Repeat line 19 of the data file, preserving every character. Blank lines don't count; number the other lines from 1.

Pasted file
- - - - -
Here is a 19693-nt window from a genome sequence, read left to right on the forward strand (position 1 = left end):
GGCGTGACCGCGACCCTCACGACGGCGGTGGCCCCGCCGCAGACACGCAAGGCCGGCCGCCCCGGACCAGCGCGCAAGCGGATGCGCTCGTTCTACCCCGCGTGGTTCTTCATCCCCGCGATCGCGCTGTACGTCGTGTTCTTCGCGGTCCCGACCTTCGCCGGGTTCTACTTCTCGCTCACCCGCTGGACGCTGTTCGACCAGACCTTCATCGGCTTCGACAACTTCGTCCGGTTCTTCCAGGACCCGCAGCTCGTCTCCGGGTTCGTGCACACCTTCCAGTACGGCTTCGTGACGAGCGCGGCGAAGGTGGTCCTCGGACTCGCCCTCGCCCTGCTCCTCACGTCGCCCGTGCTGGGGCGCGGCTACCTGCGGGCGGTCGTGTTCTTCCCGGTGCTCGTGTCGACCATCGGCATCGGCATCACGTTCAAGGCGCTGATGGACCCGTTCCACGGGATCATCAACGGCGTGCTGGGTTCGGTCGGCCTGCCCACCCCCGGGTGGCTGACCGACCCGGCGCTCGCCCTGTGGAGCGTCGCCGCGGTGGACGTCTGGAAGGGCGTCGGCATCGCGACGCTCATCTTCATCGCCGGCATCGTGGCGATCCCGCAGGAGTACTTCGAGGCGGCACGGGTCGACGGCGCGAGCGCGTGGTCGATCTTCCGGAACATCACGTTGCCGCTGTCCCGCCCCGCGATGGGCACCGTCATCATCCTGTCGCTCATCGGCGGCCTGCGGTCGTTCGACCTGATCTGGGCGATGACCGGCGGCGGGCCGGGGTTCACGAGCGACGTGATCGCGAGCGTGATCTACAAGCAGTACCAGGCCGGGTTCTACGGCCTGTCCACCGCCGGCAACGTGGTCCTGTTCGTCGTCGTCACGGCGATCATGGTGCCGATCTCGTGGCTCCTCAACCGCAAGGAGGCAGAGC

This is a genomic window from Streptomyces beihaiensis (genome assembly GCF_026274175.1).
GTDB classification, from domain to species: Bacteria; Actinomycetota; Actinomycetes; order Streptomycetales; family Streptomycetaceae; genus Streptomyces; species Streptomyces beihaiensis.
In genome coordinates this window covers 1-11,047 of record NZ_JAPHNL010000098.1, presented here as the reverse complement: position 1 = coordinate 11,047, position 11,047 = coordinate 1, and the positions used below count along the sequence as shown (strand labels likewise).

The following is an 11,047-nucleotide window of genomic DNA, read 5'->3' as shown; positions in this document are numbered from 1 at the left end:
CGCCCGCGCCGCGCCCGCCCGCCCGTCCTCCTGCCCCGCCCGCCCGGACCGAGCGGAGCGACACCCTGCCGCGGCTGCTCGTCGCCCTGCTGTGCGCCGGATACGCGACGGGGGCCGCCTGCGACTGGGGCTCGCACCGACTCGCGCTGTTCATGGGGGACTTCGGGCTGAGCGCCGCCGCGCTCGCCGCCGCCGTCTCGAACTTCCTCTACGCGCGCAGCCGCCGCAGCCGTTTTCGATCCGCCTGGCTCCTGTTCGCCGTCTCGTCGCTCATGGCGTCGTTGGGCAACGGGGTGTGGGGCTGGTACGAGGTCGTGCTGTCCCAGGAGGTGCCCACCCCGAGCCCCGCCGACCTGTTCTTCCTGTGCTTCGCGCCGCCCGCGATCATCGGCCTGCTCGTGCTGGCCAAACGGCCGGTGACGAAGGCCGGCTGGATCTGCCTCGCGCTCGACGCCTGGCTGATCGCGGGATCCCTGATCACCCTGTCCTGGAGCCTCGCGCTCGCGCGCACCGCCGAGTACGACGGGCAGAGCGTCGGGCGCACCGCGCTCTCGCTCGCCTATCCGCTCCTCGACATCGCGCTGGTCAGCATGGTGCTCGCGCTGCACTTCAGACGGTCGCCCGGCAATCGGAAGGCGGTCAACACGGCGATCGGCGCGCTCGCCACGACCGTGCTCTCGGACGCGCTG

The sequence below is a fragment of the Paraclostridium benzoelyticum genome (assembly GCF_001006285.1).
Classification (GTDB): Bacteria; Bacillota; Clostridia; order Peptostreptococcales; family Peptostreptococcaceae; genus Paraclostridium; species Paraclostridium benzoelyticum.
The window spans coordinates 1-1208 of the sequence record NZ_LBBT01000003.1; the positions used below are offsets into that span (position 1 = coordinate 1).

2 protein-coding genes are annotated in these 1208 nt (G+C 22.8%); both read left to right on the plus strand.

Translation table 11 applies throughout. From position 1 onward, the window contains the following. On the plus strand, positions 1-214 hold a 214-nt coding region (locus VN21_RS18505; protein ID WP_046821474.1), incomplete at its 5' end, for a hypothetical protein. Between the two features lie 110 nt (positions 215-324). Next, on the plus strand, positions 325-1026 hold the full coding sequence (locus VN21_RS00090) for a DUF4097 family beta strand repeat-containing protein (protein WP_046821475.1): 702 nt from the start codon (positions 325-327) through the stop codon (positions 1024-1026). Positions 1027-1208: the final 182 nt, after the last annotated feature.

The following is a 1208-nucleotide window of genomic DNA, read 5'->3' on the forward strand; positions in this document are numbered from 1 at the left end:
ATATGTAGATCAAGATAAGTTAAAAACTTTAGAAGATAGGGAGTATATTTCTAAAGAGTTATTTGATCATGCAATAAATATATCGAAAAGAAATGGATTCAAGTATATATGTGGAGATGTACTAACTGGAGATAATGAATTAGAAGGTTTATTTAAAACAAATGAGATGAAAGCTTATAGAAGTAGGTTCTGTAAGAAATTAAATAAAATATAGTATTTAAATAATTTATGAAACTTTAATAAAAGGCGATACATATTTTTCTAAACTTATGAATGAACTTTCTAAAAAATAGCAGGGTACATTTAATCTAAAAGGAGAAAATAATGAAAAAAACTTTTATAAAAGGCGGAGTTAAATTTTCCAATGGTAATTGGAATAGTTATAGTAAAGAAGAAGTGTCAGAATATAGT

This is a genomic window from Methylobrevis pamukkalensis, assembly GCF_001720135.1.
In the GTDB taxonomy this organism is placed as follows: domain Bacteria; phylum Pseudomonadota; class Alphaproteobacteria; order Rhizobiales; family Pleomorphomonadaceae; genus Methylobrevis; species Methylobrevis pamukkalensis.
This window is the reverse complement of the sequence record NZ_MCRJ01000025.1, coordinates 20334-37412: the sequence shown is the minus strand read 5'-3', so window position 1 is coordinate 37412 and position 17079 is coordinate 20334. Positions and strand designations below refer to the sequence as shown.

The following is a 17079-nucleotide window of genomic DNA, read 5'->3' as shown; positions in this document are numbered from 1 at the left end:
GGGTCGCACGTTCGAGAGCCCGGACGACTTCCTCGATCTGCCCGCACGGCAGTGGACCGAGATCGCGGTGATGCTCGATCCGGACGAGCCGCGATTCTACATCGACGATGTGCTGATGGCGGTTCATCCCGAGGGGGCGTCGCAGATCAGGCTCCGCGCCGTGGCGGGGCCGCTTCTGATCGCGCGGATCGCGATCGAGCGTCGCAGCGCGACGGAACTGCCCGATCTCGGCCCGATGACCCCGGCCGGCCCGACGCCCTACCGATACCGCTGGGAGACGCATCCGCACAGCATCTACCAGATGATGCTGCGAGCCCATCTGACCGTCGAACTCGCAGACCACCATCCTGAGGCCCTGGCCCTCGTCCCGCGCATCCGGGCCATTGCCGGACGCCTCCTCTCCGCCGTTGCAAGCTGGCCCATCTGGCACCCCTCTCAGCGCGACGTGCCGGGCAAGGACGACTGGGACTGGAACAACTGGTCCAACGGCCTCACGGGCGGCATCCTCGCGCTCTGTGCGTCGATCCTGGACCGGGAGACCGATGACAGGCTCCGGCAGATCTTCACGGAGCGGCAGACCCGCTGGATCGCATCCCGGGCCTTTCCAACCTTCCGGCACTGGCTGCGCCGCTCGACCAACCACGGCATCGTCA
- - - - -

GGGTCGCACGTTCGAGAGCCCGGACGACTTCCTCGATCTGCCCGCACGGCAGTGGACCGAGATCGCGGTGATGCTCGATCCGGACGAGCCGCGATTCTACATCGACGATGTGCTGATGGCGGTTCATCCCGAGGGGGCGTCGCAGATCAGGCTCCGCGCCGTGGCGGGGCCGCTTCTGATCGCGCGGATCGCGATCGAGCGTCGCAGCGCGACGGAACTGCCCGATCTCGGCCCGATGACCCCGGCCGGCCCGACGCCCTACCGATACCGCTGGGAGACGCATCCGCACAGCATCTACCAGATGATGCTGCGAGCCCATCTGACCGTCGAACTCGCAGACCACCATCCTGAGGCCCTGGCCCTCGTCCCGCGCATCCGGGCCATTGCCGGACGCCTCCTCTCCGCCGTTGCAAGCTGGCCCATCTGGCACCCCTCTCAGCGCGACGTGCCGGGCAAGGACGACTGGGACTGGAACAACTGGTCCAACGGCCTCACGGGCGGCATCCTCGCGCTCTGTGCGTCGATCCTGGACCGGGAGACCGATGACAGGCTCCGGCAGATCTTCACGGAGCGGCAGACCCGCTGGATCGCATCCCGGGCCTTTCCAACCTTCCGGCACTGGCTGCGCCGCTCGACCAACCACGGCATCGTCA